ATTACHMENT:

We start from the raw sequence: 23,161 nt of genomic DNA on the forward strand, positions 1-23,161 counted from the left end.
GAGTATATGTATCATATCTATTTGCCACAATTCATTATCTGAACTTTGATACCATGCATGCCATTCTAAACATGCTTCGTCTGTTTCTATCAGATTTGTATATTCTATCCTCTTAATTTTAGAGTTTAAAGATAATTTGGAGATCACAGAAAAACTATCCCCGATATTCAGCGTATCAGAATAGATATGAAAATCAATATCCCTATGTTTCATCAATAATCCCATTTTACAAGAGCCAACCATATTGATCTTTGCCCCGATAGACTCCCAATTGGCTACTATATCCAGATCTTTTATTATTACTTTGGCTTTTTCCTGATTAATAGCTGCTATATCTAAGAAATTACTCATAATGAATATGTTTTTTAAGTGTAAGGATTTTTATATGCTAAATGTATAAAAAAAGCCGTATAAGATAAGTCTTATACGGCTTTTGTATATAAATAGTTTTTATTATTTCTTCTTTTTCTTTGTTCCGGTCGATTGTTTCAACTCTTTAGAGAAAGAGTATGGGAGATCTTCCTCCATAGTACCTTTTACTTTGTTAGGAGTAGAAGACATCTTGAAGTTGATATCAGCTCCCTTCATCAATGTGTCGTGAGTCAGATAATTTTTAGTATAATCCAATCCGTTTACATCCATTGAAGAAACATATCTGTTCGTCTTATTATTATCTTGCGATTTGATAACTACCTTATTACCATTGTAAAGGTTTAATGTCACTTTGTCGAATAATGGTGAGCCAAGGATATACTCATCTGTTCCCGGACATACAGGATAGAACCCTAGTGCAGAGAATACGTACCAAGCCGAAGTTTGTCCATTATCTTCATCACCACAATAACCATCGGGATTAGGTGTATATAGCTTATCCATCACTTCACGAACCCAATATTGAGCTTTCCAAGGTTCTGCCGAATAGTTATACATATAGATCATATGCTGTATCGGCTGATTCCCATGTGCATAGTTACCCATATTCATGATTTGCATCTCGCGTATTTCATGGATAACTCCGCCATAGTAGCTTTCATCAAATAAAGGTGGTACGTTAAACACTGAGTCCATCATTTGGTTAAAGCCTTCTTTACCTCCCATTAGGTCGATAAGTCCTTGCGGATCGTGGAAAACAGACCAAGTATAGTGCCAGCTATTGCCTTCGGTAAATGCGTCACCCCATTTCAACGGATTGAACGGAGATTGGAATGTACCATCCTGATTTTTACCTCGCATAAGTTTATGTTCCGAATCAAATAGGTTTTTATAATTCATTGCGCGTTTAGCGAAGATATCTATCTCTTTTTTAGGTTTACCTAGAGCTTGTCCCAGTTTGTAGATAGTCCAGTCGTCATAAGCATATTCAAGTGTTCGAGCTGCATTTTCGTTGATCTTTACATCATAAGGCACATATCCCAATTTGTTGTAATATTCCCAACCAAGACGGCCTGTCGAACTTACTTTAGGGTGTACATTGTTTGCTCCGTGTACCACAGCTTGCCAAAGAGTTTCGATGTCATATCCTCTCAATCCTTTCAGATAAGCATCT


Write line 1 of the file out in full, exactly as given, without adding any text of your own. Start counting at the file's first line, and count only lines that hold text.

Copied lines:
We start from the raw sequence: 23,161 nt of genomic DNA on the forward strand, positions 1-23,161 counted from the left end.